Recently some friends and I sat around my little round kitchen table, in what still feels like my new little dining area, and shared some pizza and laughs. On the wooden shelf that hangs on the wall behind us is a little metal mouse, and my Dad’s hat – always, always a couple of conversation pieces.
My Dad never liked to draw attention to himself. He didn’t like being made a big deal of, and in any conversation, he was more likely to let someone go on and on about themselves, than to ever talk about himself. And it wasn’t as if he didn’t have interesting things about himself to share, because he certainly did! He’d tell a joke (often times over and over), before he’d ever brag about himself. I’m not sure if he realized it or not, but he didn’t have to talk about himself – his life spoke for him. And it spoke of him well.
Even as Dad’s birthday approached yearly and we’d ask what he wanted most, his response was always that he had everything he needed, and that we could just give him a great big kiss and a hug. And he meant it.
One year for his birthday, he just let us put paper tattoos all over his arms. I was pretty young, but remember it like it was yesterday. He laughed so hard that evening after work. We all laughed. It was great fun – probably one of my favorite memories, and his too!
Another birthday, I bought him a little figurine of two mice standing under an umbrella. (Come on, is this not the cutest little thing you ever did see?)
Another year, a little old lady down the street helped me make a bumble bee out of marbles for my Dad. He loved that I made him that bee! I still have those two little mice, but the bumble bee was lost in my move last year. Some day, these things won’t mean anything to anyone, and will probably be sold in my estate sale like the one I’m watching people go in and out of from my porch right now, or just thrown in the garbage.
But for now, I cherish them because they remind me that my Dad modeled a life for me that never, ever revolved around him. He never needed or sought attention, or accolades, or any kind of praise or acknowledgement. He was happiest when those he loved most rode around the block in the back of his old pick-up truck, or when we just sat around the table as a small family and sang Happy Birthday, and had a slice of anything sweet from Duncan Hines cake to a piece of bread with nothing but molasses on it. Gifts? Not necessary. Dad was easy to please, and easy to love.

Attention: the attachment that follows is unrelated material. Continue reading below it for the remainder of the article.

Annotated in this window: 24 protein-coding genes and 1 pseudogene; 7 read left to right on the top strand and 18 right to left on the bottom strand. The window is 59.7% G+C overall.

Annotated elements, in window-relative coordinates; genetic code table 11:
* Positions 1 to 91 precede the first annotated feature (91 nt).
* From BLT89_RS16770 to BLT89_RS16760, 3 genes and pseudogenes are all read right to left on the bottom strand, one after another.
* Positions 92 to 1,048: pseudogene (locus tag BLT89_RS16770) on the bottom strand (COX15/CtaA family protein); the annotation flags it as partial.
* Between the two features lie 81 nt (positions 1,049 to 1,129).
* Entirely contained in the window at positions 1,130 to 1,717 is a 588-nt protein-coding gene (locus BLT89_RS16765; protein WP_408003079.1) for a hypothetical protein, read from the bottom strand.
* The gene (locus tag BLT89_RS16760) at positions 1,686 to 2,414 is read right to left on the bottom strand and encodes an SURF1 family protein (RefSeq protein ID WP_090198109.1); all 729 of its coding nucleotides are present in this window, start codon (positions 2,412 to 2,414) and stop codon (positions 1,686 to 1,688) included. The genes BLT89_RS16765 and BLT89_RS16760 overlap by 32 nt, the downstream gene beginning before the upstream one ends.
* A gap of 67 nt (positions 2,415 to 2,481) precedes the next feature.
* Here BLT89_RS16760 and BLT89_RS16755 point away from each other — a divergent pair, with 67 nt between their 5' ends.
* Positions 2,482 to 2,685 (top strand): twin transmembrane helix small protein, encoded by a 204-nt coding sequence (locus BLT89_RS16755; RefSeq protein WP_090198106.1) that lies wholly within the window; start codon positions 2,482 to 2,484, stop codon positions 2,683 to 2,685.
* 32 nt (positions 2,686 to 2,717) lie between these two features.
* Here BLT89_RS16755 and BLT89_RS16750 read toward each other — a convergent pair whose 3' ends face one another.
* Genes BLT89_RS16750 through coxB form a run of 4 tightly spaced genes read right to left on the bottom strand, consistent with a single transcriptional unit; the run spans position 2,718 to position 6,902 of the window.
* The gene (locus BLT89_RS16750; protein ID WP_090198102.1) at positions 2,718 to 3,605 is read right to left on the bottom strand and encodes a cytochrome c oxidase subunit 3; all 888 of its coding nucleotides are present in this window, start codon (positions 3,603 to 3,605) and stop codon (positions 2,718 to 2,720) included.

Dad told us once that the gift he remembered getting most as a child was a little toy mouse. We laughed and decided we’d reenact that childhood birthday and get him a toy mouse for his birthday, so that’s what we did. We found a little rubber mouse, and we wrapped it up and gave it to him for his birthday after dinner. He loved it – not because it was what he wanted or needed. He loved it because it came from the little people he loved the very most, and because he knew how much we loved his story telling!
So my Dad’s hat hangs from the shelf in my favorite room in the house, and a little metal mouse that looks pretty real, sits on the shelf above it.
More than decor, they are reminders to me of the valuable lessons Dad left me with, and future opportunities I hope to have, to pass that wisdom down to my grandchildren.
So skip the gifts! Share the old stories, and make sure to collect some new ones! They don’t get sold in estate sales, or tossed in the dumpster at the corner. But with any luck, they will last and be cherished for generation after generation!
Aren’t stories the very best thing to pass down to our littles? I think so, and I am certain my Dad would have agreed. I can’t wait for the day when Lyla, Owen, or Maci pull up a chair, and finally ask me why there’s a mouse on the shelf. My Dad will surely smile from heaven.
Stories are PRICELESS!